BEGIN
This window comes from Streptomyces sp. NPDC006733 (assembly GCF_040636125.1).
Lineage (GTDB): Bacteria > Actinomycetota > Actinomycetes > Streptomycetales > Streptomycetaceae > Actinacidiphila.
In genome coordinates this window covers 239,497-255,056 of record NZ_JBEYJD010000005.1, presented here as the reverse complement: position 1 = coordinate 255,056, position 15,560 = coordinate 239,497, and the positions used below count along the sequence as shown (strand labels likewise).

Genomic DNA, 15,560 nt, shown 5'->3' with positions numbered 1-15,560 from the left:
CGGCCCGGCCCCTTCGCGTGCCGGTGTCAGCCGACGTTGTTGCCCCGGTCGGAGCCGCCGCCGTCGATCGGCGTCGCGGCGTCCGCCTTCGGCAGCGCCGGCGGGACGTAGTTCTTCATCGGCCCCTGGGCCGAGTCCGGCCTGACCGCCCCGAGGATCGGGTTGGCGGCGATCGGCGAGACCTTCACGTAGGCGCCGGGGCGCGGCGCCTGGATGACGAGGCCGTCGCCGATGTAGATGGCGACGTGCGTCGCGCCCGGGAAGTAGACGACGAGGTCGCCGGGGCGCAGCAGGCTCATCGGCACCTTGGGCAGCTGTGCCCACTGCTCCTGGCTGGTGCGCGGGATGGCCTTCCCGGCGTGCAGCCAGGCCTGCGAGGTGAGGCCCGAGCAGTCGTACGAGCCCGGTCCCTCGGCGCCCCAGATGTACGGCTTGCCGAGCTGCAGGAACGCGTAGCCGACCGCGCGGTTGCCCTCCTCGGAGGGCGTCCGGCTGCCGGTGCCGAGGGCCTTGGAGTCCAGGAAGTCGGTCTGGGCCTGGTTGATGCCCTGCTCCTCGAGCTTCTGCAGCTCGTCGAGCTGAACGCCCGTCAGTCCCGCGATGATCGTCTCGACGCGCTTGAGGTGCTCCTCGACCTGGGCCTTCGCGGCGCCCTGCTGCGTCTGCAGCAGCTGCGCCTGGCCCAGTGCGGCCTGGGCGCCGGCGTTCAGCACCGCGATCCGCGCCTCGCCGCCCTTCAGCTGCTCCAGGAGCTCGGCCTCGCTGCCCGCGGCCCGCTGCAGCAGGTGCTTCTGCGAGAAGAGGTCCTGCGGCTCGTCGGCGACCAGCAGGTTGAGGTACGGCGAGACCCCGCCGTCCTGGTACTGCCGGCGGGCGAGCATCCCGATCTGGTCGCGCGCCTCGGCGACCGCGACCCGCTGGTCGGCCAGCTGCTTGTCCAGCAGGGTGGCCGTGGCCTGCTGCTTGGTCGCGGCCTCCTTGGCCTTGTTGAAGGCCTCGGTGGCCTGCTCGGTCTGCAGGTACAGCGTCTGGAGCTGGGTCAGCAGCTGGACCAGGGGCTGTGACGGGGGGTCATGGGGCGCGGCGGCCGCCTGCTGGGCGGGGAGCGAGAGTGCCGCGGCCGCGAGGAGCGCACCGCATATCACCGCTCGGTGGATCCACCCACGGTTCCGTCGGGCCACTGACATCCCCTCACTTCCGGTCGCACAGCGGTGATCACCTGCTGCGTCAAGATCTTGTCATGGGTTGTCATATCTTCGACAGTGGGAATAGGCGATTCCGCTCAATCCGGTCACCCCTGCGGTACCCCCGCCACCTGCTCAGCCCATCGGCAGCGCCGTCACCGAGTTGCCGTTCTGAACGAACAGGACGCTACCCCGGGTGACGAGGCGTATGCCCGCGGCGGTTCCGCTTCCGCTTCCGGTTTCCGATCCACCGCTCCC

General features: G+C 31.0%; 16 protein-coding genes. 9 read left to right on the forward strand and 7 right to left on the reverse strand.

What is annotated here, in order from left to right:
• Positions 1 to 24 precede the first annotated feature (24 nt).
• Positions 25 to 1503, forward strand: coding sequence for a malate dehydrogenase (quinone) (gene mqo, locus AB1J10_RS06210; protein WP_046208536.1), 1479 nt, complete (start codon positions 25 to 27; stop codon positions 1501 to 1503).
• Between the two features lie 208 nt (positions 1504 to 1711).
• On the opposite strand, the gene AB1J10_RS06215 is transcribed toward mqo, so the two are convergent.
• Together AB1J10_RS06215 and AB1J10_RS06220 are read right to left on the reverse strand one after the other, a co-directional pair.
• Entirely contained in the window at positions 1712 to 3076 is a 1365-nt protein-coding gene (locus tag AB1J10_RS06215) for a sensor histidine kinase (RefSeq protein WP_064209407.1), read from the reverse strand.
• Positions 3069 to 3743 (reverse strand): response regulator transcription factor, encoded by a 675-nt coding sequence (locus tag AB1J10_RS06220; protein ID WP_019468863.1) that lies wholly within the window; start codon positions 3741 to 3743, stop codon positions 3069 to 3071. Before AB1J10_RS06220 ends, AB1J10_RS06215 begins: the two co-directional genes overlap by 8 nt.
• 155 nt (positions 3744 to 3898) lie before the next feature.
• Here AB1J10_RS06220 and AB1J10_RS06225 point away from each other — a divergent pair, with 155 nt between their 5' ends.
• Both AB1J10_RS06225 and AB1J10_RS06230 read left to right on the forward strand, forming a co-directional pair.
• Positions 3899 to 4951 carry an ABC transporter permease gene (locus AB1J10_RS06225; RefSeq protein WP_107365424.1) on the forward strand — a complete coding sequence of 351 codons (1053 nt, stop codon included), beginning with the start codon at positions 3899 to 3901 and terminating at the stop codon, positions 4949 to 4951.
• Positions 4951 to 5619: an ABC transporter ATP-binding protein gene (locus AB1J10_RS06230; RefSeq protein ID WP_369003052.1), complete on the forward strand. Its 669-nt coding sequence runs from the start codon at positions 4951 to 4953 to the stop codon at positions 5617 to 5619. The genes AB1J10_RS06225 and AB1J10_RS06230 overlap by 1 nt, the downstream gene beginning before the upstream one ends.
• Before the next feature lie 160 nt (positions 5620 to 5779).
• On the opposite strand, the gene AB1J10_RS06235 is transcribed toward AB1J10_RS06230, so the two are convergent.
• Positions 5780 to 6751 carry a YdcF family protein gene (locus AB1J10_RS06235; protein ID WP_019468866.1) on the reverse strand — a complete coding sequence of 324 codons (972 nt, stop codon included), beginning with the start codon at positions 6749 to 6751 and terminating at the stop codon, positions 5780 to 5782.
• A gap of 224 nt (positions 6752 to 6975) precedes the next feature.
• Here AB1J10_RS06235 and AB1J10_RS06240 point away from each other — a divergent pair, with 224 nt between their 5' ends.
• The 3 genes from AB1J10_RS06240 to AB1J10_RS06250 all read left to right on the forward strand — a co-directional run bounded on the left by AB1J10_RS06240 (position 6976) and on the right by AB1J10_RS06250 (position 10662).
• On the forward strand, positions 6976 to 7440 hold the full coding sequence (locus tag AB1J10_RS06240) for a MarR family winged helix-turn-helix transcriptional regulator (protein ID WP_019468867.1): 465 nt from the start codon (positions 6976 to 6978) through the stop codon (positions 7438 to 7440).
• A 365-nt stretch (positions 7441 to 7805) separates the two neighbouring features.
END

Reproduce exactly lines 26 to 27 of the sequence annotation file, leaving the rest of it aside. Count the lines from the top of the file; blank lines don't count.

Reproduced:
• On the forward strand, positions 6976 to 7440 hold the full coding sequence (locus tag AB1J10_RS06240) for a MarR family winged helix-turn-helix transcriptional regulator (protein ID WP_019468867.1): 465 nt from the start codon (positions 6976 to 6978) through the stop codon (positions 7438 to 7440).
• A 365-nt stretch (positions 7441 to 7805) separates the two neighbouring features.